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Extension > Yard and Garden News > Japanese Barberry Added to Minnesota's Noxious Weed List

Monday, February 29, 2016

Japanese Barberry Added to Minnesota's Noxious Weed List


Kathy Zuzek, UMN Extension Educator

Barberry fruit & seed are eaten & dispersed
 by birds.
Photo: K. Zuzek
Japanese barberry (Berberis thunbergii) is native to Japan and Korea and was introduced into the United in the late 1800s.  Although they provide beauty in gardens and landscapes, barberries have become naturalized and invasive in 30 states in the eastern U.S. including Minnesota.  The fruit are an attractive food to birds who disperse seed into native areas.  Barberries establish in the undergrowth of forested areas where they often form thickets and outcompete and displace native plants.  84 incidences of barberries in native ecosystems have been reported in Minnesota.  67 of the 84 reports are from the southeast quadrant of the state.

MN counties where Japanese barberry
has been found in native ecosystems,
Map source: EDDMapS
To manage invasiveness, Japanese barberry was added to Minnesota’s noxious weed list in 2015 as a specially regulated plant.  Specially regulated plants have a species-specific management plan developed by Minnesota’s Commissioner of Agriculture.  In the case of Japanese barberries, a three year phase-out of the 25 seediest cultivars (listed in the table below) was implemented in Minnesota on January 1, 2015 by the Minnesota Department of Agriculture.   By 2018, these cultivars will no longer be marketed in Minnesota because it will be illegal to sell, propagate, or transport those 25 cultivars.  More information on barberry and its regulation can be found here

What can Minnesota gardeners do to help prevent additional barberry invasiveness?  Here are some suggestions:

If you grow any of the barberry cultivars listed in the chart, consider removing these plants and replacing them with alternative plants.  Other barberries are available that produce much fewer seed. But even barberries with lower levels of seediness can contribute to barberry invasiveness. So better yet, replace your barberries with a different shrub species.   Alternative species with brightly colored foliage or fruit include ninebark, weigela, chokeberry, bayberry, winterberry, Bailey select purpleleaf hazelnut, redosier and Tatarian dogwoods, American cranberrybush, and arrowwood viburnum.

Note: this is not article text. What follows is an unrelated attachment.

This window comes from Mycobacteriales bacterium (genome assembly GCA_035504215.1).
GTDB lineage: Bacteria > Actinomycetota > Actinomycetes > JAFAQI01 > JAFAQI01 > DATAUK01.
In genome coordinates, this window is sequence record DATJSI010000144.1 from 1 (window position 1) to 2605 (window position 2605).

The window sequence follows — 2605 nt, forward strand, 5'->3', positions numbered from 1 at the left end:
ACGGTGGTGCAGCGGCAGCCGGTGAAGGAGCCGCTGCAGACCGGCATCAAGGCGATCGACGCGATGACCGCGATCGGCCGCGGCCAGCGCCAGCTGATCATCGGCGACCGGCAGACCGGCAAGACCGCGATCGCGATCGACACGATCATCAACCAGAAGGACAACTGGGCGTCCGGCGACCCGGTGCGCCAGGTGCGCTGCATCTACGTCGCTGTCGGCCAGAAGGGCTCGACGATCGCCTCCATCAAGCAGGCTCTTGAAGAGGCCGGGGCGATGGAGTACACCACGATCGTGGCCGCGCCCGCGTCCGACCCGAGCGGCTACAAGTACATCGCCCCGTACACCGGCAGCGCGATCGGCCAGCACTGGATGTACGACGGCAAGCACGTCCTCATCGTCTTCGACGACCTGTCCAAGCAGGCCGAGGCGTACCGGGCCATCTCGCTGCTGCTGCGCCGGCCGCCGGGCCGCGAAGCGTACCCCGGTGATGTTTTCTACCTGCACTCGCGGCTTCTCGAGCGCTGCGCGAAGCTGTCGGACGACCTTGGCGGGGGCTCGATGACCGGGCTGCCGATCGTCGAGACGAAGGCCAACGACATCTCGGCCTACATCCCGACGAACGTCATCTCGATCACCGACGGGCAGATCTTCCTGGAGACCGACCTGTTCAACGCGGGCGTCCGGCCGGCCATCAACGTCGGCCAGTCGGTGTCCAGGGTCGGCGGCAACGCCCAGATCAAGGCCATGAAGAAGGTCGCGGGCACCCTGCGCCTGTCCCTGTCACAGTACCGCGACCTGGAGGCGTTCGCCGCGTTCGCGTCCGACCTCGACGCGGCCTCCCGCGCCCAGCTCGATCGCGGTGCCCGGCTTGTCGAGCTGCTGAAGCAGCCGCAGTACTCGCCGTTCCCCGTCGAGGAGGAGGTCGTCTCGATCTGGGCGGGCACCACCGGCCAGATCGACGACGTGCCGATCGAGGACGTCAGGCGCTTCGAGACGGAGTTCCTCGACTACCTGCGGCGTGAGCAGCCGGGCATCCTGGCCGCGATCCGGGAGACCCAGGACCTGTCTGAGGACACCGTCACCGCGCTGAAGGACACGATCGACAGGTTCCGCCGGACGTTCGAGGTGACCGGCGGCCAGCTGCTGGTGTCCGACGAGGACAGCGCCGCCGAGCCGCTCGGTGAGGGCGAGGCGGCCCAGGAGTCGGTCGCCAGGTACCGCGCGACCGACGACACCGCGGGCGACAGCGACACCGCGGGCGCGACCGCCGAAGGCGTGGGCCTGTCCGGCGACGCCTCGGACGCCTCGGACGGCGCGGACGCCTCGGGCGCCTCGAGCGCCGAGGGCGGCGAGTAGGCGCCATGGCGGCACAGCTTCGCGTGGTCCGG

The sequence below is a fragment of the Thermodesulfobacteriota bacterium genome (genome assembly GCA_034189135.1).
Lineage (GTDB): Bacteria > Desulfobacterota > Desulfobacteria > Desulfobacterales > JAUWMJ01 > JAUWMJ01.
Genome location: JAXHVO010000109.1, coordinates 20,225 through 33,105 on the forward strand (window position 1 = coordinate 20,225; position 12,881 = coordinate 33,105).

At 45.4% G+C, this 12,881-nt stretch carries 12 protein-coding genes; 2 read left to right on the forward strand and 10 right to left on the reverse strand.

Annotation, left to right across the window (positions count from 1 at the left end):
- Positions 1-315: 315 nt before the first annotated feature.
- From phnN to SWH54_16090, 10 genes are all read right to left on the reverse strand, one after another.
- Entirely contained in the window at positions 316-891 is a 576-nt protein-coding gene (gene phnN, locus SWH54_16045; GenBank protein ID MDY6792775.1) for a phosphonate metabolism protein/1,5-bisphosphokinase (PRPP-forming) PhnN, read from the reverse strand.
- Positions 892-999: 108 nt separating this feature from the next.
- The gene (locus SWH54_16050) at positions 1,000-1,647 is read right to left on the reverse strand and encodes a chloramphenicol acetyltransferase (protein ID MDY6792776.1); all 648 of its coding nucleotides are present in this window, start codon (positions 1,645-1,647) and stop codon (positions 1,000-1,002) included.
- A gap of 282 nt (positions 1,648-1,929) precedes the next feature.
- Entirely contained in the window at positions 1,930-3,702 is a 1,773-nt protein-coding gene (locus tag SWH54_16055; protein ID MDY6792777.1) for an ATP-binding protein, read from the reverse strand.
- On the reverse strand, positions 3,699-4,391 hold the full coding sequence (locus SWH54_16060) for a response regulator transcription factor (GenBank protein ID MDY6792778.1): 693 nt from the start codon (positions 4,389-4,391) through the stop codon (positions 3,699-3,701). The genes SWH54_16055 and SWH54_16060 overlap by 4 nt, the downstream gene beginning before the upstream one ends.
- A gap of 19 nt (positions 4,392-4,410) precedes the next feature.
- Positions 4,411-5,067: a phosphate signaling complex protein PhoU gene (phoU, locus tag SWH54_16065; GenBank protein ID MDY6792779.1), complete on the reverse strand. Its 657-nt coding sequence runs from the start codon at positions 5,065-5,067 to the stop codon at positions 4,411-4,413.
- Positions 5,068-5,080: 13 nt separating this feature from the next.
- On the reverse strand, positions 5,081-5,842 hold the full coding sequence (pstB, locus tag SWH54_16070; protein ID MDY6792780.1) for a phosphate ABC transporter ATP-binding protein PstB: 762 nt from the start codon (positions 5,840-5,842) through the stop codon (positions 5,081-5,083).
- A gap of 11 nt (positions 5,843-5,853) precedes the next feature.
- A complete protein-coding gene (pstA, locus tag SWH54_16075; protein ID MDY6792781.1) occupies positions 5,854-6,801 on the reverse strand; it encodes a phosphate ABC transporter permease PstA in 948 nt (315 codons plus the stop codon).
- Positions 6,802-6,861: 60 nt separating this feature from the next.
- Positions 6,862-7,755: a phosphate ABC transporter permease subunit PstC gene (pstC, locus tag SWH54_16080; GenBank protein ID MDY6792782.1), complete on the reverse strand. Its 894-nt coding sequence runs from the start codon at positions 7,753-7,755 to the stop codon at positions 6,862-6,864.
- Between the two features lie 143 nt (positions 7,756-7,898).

A thicket of Japanese barberry in a
native woodland.
Photo: L.J. Mehrhoff,
Univ. of CT, bugwood.org
Consider removing spent flower clusters on barberries in the landscape to prevent seed development. This is not a fun job given that barberries are thorny plants.  But removal of individual flower clusters on smaller barberry cultivars might be a possibility.  On larger barberry cultivars, a renovation pruning immediately following flowering that temporarily removes the entire plant canopy may be the only practical way to eliminate fruit. 




The 25 most heavy-seeding Japanese barberry cultivars from University of Connecticut research
Cultivar
Av. # of Fruit/Plant
‘Angel Wings’
1847
‘Antares’
620
B. thunbergii (wild type)
1105
B. thunbergii var. atropurpurea
1045
Burgundy Carousel®
1377
Cherry Bomb™
1225
‘Crimson Velvet’
6675
Emerald Carousel®
9926
‘Erecta’
2912
‘Gold Ring’
954
Golden Carousel®
681
‘Inermis’
1152
Jade Carousel®
2267
‘Kelleris’
855
‘Kobold’
842
Lustre Green™
4257
‘Marshall Upright’
3249
‘Painter’s Palette’
1177
‘Pow Wow’
1004
‘Red Rocket’
1332
‘Rose Glow’
939
Ruby Carousel®
1011
Ruby Jewel™
998
‘Silver Mile’
638
‘Sparkle’
5543
Stardust™
768

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